Wabash High School - Sycamore Yearbook (Wabash, IN)

 - Class of 1924

Page 1 of 96


Wabash High School - Sycamore Yearbook (Wabash, IN) online yearbook collection, 1924 Edition, Cover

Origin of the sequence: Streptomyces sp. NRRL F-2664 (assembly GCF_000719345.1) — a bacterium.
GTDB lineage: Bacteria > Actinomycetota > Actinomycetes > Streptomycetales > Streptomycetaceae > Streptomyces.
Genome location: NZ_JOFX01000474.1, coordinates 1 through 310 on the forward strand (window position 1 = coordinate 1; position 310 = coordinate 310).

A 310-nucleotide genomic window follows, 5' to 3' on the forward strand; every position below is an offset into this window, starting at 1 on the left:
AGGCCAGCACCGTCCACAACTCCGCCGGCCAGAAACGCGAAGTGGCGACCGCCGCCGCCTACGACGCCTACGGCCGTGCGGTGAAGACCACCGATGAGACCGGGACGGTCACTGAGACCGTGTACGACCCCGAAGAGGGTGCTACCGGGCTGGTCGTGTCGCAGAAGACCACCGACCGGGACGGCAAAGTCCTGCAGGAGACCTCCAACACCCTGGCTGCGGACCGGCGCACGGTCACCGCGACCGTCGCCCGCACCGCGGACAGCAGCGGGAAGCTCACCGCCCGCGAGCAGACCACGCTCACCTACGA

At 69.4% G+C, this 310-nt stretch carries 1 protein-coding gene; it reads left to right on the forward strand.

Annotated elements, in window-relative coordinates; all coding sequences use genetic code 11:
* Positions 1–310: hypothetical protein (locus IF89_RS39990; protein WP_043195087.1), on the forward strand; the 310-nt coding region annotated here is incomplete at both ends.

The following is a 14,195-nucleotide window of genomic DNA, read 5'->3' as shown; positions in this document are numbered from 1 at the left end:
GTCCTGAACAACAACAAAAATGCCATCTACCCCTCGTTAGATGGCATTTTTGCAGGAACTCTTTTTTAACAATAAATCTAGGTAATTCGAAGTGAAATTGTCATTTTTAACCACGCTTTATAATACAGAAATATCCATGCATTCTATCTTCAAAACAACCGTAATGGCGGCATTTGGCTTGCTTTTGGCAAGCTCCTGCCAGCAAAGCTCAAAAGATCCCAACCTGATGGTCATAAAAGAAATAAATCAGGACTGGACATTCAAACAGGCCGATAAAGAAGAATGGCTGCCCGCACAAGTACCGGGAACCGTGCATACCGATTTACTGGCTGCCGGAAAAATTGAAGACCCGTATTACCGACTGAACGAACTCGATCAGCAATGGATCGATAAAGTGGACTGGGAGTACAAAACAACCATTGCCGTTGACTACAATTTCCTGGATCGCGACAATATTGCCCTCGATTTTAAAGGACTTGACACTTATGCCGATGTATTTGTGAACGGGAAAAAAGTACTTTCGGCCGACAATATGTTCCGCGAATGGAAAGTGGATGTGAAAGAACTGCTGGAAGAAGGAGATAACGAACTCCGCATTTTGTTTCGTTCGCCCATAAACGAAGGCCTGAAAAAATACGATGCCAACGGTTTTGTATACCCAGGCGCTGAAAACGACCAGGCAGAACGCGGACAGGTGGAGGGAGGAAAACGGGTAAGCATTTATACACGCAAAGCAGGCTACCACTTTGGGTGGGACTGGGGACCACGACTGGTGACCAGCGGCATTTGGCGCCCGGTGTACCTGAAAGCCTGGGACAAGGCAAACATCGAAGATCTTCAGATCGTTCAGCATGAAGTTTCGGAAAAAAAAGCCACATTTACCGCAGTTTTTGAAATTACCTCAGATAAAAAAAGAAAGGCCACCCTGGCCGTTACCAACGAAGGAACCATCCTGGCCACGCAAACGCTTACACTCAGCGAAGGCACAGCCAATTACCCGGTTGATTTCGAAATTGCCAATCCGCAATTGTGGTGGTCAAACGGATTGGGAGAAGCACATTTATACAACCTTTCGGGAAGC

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Text from Pages 1 - 96 of the 1924 volume: